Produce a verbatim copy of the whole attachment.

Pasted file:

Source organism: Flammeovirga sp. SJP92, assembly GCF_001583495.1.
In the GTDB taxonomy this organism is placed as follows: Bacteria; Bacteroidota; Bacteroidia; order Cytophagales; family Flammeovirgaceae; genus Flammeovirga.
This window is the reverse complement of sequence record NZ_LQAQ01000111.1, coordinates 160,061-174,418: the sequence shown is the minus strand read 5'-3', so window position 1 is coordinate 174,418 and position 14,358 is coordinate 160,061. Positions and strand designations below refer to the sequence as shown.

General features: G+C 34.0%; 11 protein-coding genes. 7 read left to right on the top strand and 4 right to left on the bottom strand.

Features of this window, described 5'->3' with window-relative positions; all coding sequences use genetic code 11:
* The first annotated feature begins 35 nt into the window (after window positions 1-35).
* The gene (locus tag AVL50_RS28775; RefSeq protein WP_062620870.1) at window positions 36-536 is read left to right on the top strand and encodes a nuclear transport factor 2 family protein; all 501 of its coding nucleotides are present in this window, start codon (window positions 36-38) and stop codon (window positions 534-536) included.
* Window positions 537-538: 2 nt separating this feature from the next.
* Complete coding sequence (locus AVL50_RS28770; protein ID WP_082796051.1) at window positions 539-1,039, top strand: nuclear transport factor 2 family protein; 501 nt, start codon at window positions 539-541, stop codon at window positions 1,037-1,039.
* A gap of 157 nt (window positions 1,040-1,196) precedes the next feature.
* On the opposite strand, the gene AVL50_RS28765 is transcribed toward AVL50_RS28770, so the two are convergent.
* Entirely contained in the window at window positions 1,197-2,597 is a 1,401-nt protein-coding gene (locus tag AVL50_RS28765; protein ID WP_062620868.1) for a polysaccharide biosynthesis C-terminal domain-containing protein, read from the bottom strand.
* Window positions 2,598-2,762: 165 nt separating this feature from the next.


Source organism: Flammeovirga sp. SJP92, assembly GCF_001583495.1.
In the GTDB taxonomy this organism is placed as follows: Bacteria; Bacteroidota; Bacteroidia; order Cytophagales; family Flammeovirgaceae; genus Flammeovirga.
This window is the reverse complement of sequence record NZ_LQAQ01000111.1, coordinates 160,061-174,418: the sequence shown is the minus strand read 5'-3', so window position 1 is coordinate 174,418 and position 14,358 is coordinate 160,061. Positions and strand designations below refer to the sequence as shown.

General features: G+C 34.0%; 11 protein-coding genes. 7 read left to right on the top strand and 4 right to left on the bottom strand.

Features of this window, described 5'->3' with window-relative positions; all coding sequences use genetic code 11:
* The first annotated feature begins 35 nt into the window (after window positions 1-35).
* The gene (locus tag AVL50_RS28775; RefSeq protein WP_062620870.1) at window positions 36-536 is read left to right on the top strand and encodes a nuclear transport factor 2 family protein; all 501 of its coding nucleotides are present in this window, start codon (window positions 36-38) and stop codon (window positions 534-536) included.
* Window positions 537-538: 2 nt separating this feature from the next.
* Complete coding sequence (locus AVL50_RS28770; protein ID WP_082796051.1) at window positions 539-1,039, top strand: nuclear transport factor 2 family protein; 501 nt, start codon at window positions 539-541, stop codon at window positions 1,037-1,039.
* A gap of 157 nt (window positions 1,040-1,196) precedes the next feature.
* On the opposite strand, the gene AVL50_RS28765 is transcribed toward AVL50_RS28770, so the two are convergent.
* Entirely contained in the window at window positions 1,197-2,597 is a 1,401-nt protein-coding gene (locus tag AVL50_RS28765; protein ID WP_062620868.1) for a polysaccharide biosynthesis C-terminal domain-containing protein, read from the bottom strand.
* Window positions 2,598-2,762: 165 nt separating this feature from the next.